Monday, January 21, 2008

Writer Impossible: Revealed

Bodega Bay, CA

As the writer crafts a story, a good portion of his experience is poured into it. From setting to characters, they come from places he's been, people he's met. But as he writes, increasingly he becomes uncomfortable and is confronted with the age old question: how much of myself do I reveal?

For what the writer inevitably finds out is that the more he writes, the more he finds out about himself, his life, how he feels.

This isn't always an easy situation. What will people say, what will his parents think --it doesn't matter that he is over fifty. Will anyone identify themselves, his friends, his children?

A few years ago in a workshop, a former child actress --of whom I'd never heard of and was unrecognizable even to me, wrote a story with a hateful father, a weak protagonist, predictable men, and lots of smoking. Smoking in cars, smoking in bars, the smoke serving as a substitute for diversity of thought. At 300 pages, the writer worried if her work would upset too many people.

"Like who?" someone asked, after reading yet another very long scene that takes place in a car (this is Southern California, where most thought happens behind the wheel).
"My father," she said.
Yet because of her feelings, the father character was the strongest in her story. By comparison, her protagonist was flat, unsympathetic, was in fact, too weak to carry the book without the help of a cigarette, a glare and a car. Perhaps her bigger need was to ask "what is my character feeling beyond I-hate-him?" And to do this, she needed to ask herself the same.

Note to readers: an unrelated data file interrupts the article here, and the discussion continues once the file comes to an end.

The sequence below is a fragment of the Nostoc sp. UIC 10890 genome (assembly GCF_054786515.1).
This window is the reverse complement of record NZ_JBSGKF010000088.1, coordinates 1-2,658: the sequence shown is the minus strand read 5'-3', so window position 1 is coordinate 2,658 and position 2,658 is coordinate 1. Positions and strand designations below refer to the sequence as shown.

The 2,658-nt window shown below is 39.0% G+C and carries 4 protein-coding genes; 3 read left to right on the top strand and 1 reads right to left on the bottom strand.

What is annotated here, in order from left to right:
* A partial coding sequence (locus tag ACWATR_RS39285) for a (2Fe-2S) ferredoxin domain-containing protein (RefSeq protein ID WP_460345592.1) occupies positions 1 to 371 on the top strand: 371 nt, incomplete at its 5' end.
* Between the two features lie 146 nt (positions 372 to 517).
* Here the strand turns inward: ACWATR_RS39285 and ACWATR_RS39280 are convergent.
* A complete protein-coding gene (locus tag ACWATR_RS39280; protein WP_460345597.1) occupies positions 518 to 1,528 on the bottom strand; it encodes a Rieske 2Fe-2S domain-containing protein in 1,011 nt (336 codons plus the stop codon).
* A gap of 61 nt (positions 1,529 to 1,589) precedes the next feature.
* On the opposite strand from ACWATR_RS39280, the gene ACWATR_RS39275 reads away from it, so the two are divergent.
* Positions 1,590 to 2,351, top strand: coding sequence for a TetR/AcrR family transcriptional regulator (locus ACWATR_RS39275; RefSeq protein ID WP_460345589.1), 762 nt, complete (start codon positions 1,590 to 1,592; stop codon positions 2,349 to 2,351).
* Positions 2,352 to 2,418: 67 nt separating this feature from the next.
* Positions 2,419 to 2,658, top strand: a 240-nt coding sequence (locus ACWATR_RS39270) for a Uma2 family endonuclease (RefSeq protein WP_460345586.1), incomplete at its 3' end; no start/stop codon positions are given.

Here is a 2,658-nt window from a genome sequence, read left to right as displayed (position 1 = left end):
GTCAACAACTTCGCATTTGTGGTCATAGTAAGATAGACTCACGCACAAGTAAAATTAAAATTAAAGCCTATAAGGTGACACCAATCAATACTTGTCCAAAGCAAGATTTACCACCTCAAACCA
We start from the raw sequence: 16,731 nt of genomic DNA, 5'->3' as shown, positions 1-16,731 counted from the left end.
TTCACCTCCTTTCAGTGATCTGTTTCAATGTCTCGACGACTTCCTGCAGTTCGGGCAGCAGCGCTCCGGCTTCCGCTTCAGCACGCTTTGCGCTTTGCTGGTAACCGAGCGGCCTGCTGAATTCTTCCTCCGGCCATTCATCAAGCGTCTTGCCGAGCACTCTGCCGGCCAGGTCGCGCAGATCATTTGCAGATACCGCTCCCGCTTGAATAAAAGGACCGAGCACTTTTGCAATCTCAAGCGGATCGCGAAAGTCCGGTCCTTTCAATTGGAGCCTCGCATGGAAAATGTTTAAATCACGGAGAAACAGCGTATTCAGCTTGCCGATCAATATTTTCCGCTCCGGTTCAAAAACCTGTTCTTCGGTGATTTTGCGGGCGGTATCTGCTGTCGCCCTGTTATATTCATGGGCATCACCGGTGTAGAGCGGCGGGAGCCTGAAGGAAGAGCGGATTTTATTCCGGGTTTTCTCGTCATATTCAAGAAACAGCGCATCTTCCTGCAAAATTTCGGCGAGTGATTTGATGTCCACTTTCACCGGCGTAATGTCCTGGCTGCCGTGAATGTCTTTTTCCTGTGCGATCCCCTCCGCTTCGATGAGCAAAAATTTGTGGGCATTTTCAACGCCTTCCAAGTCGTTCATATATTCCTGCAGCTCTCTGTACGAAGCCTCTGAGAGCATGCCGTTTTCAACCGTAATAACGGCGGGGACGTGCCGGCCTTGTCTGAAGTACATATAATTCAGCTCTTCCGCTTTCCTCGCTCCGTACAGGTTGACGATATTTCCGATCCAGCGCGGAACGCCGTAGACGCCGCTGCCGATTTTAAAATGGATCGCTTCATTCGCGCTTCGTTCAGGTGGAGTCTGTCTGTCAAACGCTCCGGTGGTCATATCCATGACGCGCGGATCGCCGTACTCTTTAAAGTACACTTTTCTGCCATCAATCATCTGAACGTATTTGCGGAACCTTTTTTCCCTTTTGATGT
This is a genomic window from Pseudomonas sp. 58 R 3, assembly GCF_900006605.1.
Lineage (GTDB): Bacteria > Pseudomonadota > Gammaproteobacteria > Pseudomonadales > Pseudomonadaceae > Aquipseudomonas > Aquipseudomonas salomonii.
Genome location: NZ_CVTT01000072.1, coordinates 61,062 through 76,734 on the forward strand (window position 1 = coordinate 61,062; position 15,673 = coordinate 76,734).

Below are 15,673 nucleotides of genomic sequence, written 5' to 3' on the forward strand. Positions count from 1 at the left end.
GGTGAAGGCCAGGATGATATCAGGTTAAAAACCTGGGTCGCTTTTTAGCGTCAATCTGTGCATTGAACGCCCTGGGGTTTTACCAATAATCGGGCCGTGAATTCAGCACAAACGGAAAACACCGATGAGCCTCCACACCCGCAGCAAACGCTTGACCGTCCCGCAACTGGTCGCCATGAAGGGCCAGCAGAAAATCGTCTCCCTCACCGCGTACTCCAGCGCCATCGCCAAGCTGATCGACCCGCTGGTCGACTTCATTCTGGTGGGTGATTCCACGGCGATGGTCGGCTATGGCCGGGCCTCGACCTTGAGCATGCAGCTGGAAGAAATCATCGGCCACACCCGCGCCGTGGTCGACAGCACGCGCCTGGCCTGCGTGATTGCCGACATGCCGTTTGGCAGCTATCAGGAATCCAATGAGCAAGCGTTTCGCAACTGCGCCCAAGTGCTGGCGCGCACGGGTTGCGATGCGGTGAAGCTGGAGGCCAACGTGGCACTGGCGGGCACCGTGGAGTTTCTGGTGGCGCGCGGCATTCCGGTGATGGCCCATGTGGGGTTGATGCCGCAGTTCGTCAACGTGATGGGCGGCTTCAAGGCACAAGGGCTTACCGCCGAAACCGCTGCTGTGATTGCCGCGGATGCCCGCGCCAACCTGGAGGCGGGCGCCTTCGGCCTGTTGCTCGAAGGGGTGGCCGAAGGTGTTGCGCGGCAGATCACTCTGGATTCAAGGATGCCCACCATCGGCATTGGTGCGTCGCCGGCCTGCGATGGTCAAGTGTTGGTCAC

Self discovery at 75 miles per hour. Flesh those characters out. Take them beyond the reality of the inspiration behind the people you know. This is fiction, so free yourself up and give them a soul.

Perhaps the most wry and best summation was written by Guggenheim and NEA award winning writer Thomas Farber in his hauntingly subtle twenty year old book about writing, "Compared to What? On Writing And The Writer's Life:"
"Am I in your book?" she asked.
"No kiddo, no," he replied. "Not unless you want to be."

"Compared to What?" is out of print, available used. However, some of the contents have been rolled into A Lover's Quarrel, On Writing & The Writing Life, reissued by Ellsberg Books, available through Amazon.

His latest book, A Lover's Question, Selected Stories ,published by Ellsberg Books, available through Amazon.
...quietly devastating. The people in these stories stay with you, and in fact you begin to run into them everywhere you go. --Rolling Stone